Last month, City Councilmember Kevin de León rode in the Nisei Week Grand Parade with Nagoya Mayor Takashi Kawamura. (JUN NAGATA/Rafu Shimpo)

Rafu Wire Service and Staff Reports

Los Angeles City Councilmember Kevin de León on Sept. 20 officially announced that he is running for re-election to continue representing the people of the 14th Council District despite calls for his resignation.

In an exclusive interview with Politico, de León highlighted the work he and his team have accomplished in the first three years of his term.

“In just three years, we’ve made unprecedented strides in our district on the issues that matter the most to my constituents, like improving public safety and tackling homelessness head-on,” he said. “Our team’s commitment to revitalizing our parks and public spaces has created a safer, more livable community.

“My constituents deserve this high level of dedicated public service and I’m grateful for their ongoing trust and support. At the end of the day, the heart and soul of the work that we do as councilmembers is about serving the people, especially those that are struggling. That’s what I care about and that’s why I’m running.”

His office said in a press release, “Kevin de León has dedicated his life to education, activism, and grassroots community organizing. His extensive experience spans over a decade in the State Legislature, where he served as an assemblymember, senator, and Senate president. During this time, he passed legislation to revitalize the L.A. River, build green spaces like the Los Angeles State Historic Park, create a $4 billion funding stream for new parks and environmental protections, clean up Exide’s toxic waste, invest in permanent housing for Californians experiencing homelessness, put the state on track towards a 100% clean energy future, and led the fight to expand child care for working families.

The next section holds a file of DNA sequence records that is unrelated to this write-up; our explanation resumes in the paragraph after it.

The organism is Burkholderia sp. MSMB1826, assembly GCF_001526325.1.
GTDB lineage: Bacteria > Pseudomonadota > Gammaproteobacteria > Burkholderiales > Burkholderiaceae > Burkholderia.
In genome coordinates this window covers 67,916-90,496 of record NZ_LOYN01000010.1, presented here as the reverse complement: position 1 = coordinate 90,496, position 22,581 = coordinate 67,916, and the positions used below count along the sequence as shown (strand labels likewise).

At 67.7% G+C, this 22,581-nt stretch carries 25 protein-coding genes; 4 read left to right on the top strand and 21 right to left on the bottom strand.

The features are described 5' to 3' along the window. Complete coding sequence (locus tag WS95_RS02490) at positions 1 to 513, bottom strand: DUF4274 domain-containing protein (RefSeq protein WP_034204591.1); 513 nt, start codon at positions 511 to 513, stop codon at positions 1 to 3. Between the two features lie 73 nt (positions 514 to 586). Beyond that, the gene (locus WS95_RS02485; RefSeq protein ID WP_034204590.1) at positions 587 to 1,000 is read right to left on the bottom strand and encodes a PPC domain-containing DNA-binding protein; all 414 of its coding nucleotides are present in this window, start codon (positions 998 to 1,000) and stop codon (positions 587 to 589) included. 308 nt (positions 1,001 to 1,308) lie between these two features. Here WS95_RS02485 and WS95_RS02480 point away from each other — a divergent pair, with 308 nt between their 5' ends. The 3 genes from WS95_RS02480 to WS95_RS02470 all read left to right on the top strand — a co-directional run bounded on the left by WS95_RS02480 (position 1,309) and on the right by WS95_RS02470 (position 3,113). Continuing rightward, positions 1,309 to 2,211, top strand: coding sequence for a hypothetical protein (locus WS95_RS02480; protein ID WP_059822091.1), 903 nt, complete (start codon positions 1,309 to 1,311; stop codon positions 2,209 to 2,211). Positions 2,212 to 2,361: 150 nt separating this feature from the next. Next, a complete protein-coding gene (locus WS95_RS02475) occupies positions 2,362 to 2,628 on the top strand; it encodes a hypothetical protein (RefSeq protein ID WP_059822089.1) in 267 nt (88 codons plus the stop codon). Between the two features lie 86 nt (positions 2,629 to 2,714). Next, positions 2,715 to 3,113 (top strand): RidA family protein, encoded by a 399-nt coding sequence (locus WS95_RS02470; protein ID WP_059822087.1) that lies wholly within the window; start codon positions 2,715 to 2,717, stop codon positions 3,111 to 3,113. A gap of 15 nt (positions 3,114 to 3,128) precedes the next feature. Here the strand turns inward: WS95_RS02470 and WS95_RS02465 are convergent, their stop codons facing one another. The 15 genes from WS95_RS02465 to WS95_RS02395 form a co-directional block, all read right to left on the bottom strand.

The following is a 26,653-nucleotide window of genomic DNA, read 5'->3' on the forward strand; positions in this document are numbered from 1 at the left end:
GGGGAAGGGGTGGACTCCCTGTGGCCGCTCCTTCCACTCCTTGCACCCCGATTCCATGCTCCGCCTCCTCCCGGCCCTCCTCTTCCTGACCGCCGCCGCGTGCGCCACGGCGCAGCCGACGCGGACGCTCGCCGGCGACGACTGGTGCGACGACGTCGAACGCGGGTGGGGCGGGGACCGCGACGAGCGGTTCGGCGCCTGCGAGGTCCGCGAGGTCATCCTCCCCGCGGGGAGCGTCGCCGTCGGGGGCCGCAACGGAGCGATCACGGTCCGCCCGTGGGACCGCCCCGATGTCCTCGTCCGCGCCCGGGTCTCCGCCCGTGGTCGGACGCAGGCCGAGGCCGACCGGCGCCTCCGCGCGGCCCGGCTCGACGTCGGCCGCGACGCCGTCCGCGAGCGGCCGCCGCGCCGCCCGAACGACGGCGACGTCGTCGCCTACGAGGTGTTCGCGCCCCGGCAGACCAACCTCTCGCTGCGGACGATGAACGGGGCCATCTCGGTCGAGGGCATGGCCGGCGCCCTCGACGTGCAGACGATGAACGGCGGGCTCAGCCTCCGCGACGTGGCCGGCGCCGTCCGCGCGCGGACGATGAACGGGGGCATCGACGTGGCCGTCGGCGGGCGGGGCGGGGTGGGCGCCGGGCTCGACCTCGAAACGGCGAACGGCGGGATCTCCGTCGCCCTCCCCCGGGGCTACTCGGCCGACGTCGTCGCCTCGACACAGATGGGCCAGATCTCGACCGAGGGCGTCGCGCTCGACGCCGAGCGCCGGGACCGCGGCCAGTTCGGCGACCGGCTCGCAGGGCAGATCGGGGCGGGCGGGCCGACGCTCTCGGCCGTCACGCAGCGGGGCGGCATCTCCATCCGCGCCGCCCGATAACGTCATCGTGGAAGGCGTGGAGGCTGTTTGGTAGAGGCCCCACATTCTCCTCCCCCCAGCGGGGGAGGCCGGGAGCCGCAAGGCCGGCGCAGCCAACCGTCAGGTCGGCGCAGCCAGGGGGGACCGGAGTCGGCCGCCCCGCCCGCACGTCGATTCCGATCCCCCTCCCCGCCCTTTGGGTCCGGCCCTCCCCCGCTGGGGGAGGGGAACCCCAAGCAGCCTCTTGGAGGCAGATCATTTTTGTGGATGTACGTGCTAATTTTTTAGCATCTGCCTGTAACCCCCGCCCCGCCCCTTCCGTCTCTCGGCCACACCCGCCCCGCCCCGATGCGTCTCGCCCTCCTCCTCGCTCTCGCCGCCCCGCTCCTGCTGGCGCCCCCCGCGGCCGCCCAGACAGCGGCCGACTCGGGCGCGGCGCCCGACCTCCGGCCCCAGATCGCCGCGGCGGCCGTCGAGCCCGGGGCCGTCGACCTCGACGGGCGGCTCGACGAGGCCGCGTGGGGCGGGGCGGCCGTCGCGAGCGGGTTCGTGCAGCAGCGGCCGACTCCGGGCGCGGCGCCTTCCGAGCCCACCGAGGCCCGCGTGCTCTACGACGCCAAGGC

“While serving on the Los Angeles City Council, de León led the fight to expand vaccinations for Black and Brown communities hit hardest by COVID, created the largest tiny home village in the nation for unhoused people, doubled illegal dumping crews citywide, secured millions in LAPD overtime for his district, broke ground on two of Los Angeles’ newest city parks, and has distributed fresh food boxes to more than 35,000 struggling family households.”

De León has been at the center of controversy since he appeared on an audio recording, leaked to the media almost a year ago, that revealed strategizing with Council President Nury Martinez, Councilmember Gil Cedillo and L.A. County Federation of Labor President Ron Herrera over how to protect the three councilmembers’ districts and elect more Latinos to the council.

They expressed frustration with proposed maps from the city’s 21-member redistricting commission. The three councilmembers discussed how they could create favorable districts for themselves while handing other colleagues unfavorable districts. They also made disparaging remarks about certain individuals, including then-Councilmember Mike Bonin and his Black son.